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What is Log4Shell?

Log4Shell, also known as the Log4j vulnerability, is a remote code execution (RCE) vulnerability in some versions of the Apache Log4j 2 Java library. Log4Shell allows hackers to run virtually any code they want on affected systems, essentially granting them total control of apps and devices.

Log4Shell—Common Vulnerabilities and Exposures CVE identifier: CVE-2021-44228—has a Common Vulnerability Scoring System (CVSS) score of 10, denoting a critical vulnerability. It is considered one of the most dangerous vulnerabilities ever because of its broad reach and potentially devastating consequences.  

An estimated 10 percent of all digital assets (link resides outside ibm.com)—including web applications, cloud services and physical endpoints like servers—were vulnerable to Log4Shell at the time of its discovery. Hackers can use Log4Shell to do almost anything: steal data (data exfiltration), install ransomware, capture devices for botnets and more. 

Cloud security researchers first discovered Log4Shell in November 2021. Apache released a patch in December 2021, and all versions of Log4J from 2.17.1 onward are free of Log4Shell and its associated vulnerabilities. However, the Cybersecurity and Infrastructure Security Agency (CISA) reports Log4Shell is still among the most commonly exploited vulnerabilities (link resides outside ibm.com). Log4J is pervasive in the software supply chain, so finding and fixing every vulnerable instance may take years.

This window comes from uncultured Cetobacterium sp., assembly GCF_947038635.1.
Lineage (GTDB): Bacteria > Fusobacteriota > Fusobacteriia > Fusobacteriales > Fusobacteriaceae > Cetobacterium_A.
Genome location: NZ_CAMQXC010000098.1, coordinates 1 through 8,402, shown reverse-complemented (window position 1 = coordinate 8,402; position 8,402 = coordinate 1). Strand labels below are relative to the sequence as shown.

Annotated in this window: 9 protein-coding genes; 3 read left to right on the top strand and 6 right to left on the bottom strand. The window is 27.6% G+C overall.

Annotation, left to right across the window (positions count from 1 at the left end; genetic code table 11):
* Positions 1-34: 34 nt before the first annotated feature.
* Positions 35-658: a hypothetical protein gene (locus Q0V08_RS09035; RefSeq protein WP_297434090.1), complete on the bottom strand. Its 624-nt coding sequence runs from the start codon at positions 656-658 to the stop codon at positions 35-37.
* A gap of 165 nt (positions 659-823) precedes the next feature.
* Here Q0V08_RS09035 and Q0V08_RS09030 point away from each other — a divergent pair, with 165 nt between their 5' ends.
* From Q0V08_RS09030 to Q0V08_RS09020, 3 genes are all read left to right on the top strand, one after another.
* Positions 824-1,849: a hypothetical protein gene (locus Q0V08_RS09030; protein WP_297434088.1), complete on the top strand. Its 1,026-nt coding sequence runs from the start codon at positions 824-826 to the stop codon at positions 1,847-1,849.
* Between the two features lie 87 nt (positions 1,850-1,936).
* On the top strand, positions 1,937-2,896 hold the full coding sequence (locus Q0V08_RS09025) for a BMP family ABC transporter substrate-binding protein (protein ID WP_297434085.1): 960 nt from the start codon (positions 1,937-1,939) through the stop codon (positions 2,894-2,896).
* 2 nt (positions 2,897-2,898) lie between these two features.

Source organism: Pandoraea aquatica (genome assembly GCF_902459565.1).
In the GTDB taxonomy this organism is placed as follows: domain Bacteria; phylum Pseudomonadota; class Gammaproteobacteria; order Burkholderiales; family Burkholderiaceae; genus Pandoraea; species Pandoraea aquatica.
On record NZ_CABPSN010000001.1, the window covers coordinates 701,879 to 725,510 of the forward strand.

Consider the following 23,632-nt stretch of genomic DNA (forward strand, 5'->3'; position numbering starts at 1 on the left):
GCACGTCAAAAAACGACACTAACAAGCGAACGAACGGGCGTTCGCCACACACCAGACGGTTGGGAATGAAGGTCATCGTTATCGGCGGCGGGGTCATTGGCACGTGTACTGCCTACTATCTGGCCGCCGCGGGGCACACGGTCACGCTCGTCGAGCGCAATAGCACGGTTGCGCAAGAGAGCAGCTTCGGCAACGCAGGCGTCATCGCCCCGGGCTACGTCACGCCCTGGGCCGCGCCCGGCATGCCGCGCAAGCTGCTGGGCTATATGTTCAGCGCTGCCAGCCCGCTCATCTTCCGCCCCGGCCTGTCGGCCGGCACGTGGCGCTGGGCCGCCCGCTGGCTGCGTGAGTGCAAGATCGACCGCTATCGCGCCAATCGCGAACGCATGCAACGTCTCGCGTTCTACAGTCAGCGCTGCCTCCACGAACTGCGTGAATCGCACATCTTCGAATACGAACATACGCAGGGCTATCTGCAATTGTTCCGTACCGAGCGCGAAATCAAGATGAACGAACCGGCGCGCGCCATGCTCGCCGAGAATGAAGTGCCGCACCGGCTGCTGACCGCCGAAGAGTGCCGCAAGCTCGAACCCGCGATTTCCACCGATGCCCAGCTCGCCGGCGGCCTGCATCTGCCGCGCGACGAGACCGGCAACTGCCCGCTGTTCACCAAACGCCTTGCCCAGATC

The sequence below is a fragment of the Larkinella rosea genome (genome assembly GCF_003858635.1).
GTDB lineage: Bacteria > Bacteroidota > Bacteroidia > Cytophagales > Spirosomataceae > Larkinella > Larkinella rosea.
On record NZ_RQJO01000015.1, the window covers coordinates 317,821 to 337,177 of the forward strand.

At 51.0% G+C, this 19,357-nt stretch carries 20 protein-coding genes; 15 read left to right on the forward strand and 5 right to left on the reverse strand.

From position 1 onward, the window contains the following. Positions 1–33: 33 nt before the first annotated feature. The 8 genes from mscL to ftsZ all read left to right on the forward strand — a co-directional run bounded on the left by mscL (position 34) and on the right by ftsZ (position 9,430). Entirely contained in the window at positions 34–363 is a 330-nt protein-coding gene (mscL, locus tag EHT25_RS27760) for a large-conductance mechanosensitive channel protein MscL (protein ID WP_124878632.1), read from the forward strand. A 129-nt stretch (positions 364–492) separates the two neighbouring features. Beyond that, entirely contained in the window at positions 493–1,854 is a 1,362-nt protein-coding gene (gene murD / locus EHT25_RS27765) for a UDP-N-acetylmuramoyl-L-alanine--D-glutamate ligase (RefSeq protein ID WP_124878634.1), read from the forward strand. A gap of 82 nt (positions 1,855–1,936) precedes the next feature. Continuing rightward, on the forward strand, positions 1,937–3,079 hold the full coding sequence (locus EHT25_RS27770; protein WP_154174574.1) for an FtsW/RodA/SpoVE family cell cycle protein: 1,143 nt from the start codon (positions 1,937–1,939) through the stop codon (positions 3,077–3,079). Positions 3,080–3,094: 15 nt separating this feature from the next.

In the meantime, security teams can take other steps to reduce network exposure, discussed in further detail below. 

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How Log4Shell works

Log4Shell affects Log4J, an open-source logging library maintained by the Apache Software Foundation. Log4J is a logger, a software component that records information and events in a program, like error messages and user inputs.  

Log4J isn't a standalone program but a package of code that developers can plug into their Java applications instead of building loggers from scratch. Major organizations—including Apple, Twitter, Amazon, Microsoft, Cloudflare, Cisco and many others—use Log4J in their software and services. 

Log4Shell results from how vulnerable versions of Log4J handle two related features: Java Naming and Directory Interface (JNDI) lookups and message lookup substitutions. Each feature on its own would be harmless, but the interaction between them gives hackers a potent weapon.

JNDI is an application programming interface (API) that Java apps use to access resources hosted on external servers. A JNDI lookup is a command that tells the app to go to a server and download a specific object, like a piece of data or a script. Older versions of Log4J 2 automatically run any code downloaded this way.  

Message lookup substitution allows users and apps to send variables to Log4J within log messages by using a specific syntax: ${prefix:name}. When Log4J encounters this syntax, it resolves the variable and records the value in the log. For example, if Log4J received a message that read


it would find out the current version of Java running on the device. In the log, it would record: "Java version X.XX." 

Put another way, Log4J doesn't treat message lookup substitutions like plain text. It treats them like commands and takes action based on what they say. Hackers can take advantage of this fact to send malicious JNDI lookup commands to apps running vulnerable versions of Log4J. For example, a hacker could send Log4J a string like this: